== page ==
Skip Menu |
Report information
Id: 75586
Status: open
Priority: 0/
Queue: perl6

Owner: Nobody
Requestors: cognominal <cognominal [at] gmail.com>
drforr [at] pobox.com
matt-w <matthew [at] matthew-walton.co.uk>
pawel.pabian [at] implix.com
tomentiruran [at] gmail.com
Cc:
AdminCc:

Severity: (no value)
Tag: (no value)
Platform: (no value)
Patch Status: (no value)
VM: (no value)



Subject: [BUG] Infinite loop in Rakudo during subst
Date: Sun, 22 Mar 2009 18:25:16 +0000
To: rakudobug [...] perl.org
From: Matthew Walton <matthew [...] matthew-walton.co.uk>
Download (untitled) / with headers
text/plain 237b
Run this: perl6 -e "my $x = 'wibble'; $x.subst(/<ws>+ $$/, '');" Watch your processor usage go through the roof. It doesn't seem to terminate (as far as I can tell without solving the halting problem), but memory usage remains stable.
Download signature.asc
application/pgp-signature 197b

Message body not shown because it is not plain text.

Subject: Re: [perl #64094] AutoReply: [BUG] Infinite loop in Rakudo during subst
Date: Sun, 22 Mar 2009 19:04:56 +0000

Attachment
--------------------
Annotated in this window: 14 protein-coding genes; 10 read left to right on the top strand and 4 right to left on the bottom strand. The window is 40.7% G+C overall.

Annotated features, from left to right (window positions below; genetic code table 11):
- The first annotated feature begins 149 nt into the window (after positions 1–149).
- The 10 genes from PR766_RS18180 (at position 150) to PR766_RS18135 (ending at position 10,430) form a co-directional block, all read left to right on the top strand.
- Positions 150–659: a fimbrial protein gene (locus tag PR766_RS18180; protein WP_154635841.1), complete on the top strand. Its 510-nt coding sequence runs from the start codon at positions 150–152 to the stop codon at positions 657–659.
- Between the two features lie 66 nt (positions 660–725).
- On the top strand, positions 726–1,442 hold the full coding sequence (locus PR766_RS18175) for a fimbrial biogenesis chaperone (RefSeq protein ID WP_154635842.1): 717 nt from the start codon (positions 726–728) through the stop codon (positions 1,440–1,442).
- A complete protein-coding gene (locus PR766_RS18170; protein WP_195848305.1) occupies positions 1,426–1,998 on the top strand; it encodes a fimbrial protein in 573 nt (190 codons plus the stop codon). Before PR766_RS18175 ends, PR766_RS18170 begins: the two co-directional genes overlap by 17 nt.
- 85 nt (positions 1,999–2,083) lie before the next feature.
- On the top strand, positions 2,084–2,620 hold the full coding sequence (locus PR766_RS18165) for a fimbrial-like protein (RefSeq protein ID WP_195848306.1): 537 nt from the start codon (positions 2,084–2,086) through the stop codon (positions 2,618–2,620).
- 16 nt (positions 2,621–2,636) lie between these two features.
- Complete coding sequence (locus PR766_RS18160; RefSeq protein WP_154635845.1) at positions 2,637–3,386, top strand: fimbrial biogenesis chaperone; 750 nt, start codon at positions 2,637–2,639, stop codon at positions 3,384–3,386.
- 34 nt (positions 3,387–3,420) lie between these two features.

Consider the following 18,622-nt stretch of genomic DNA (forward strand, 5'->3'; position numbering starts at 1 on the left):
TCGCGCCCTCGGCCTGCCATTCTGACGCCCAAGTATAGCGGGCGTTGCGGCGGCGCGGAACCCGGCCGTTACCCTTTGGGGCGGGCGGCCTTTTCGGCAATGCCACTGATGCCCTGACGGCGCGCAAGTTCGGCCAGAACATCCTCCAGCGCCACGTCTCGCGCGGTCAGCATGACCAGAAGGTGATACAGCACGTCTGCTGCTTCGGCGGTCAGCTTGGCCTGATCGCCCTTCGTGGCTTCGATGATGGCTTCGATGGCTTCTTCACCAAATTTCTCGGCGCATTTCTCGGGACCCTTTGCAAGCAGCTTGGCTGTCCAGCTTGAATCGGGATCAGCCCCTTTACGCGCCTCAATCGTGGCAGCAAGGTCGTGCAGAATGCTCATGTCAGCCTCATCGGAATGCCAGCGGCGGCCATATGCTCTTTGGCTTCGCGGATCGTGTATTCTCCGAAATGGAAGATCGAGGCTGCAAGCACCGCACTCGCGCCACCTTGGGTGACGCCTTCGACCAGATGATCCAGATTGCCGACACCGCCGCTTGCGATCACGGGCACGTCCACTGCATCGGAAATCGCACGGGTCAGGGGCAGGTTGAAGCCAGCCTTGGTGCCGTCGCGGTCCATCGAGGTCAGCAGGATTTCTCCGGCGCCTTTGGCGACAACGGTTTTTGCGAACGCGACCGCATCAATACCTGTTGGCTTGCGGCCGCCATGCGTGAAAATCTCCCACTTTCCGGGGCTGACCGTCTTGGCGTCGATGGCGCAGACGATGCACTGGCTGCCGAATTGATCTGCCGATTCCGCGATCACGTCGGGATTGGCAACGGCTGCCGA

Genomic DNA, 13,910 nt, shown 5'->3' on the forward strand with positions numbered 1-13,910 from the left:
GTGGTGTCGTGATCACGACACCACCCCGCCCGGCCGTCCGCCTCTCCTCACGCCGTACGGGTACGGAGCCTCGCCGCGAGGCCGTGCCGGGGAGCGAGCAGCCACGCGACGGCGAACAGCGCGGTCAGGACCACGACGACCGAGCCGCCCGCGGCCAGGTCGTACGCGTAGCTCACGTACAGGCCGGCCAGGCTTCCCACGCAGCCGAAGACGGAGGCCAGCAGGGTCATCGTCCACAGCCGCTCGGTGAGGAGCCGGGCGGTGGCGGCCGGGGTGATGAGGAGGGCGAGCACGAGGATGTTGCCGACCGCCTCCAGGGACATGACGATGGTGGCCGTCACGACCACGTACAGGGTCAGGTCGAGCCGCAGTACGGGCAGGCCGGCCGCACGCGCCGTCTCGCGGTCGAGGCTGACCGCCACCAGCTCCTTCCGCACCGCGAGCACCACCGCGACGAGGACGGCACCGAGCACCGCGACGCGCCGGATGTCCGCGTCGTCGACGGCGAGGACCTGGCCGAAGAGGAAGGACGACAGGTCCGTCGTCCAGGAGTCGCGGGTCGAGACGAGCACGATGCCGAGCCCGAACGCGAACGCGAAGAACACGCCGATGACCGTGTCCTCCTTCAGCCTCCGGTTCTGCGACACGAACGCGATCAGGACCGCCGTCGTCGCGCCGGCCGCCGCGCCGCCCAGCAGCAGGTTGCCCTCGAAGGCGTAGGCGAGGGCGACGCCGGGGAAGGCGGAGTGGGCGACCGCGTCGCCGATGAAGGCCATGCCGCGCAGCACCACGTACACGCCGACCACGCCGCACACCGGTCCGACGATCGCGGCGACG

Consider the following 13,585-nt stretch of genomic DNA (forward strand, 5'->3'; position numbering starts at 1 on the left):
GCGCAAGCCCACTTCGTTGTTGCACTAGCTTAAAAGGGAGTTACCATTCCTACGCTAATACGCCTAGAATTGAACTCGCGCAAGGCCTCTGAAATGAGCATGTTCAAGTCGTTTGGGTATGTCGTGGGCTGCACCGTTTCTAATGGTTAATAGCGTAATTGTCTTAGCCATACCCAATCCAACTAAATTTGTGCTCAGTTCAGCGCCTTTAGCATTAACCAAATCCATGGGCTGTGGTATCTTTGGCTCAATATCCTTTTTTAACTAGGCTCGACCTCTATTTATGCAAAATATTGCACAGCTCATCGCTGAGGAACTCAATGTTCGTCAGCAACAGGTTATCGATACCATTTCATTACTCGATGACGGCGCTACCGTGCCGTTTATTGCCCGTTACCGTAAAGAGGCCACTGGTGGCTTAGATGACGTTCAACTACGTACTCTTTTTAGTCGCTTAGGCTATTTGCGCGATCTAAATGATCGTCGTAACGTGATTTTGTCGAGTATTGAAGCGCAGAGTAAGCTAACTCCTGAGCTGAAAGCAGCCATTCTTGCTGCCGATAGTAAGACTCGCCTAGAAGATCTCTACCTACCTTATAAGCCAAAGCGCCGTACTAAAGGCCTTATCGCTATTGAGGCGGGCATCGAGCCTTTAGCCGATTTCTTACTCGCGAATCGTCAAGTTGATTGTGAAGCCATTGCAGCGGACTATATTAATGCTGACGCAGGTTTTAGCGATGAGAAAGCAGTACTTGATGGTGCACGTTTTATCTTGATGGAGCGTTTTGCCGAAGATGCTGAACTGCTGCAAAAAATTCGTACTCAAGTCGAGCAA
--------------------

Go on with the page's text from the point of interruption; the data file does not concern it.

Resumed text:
To: perl6-bugs-followup [...] perl.org
From: Matthew Walton <matthew [...] matthew-walton.co.uk>
Download (untitled) / with headers
text/plain 215b
Turns out that the loop is actually caused by the <ws>+, not the subst, as I had the same inside an ordinary match. jnthn tells me that the + is a bit redundant, but it shouldn't cause a loop. <ws>* also succumbs.
Download signature.asc
application/pgp-signature 197b

Message body not shown because it is not plain text.

Subject: no protection against potentially infinite quantification on zero-width assertion
Date: Mon, 7 Jun 2010 18:09:46 +0200
To: bug <rakudobug [...] perl.org>
From: Stéphane Payrard <cognominal [...] gmail.com>
To reproduce : say 'a' ~~ m/''*/ and wait until the end of times. -- cognominal stef
Subject: Rakudo goes into infinite loop on multiplied zero-width matches like: ""+ or <ws>+
Date: Wed, 9 Jun 2010 16:32:13 +0200
To: rakudobug [...] perl.org
From: Paweł Pabian <pawel.pabian [...] implix.com>
Download (untitled) / with headers
text/plain 1.7k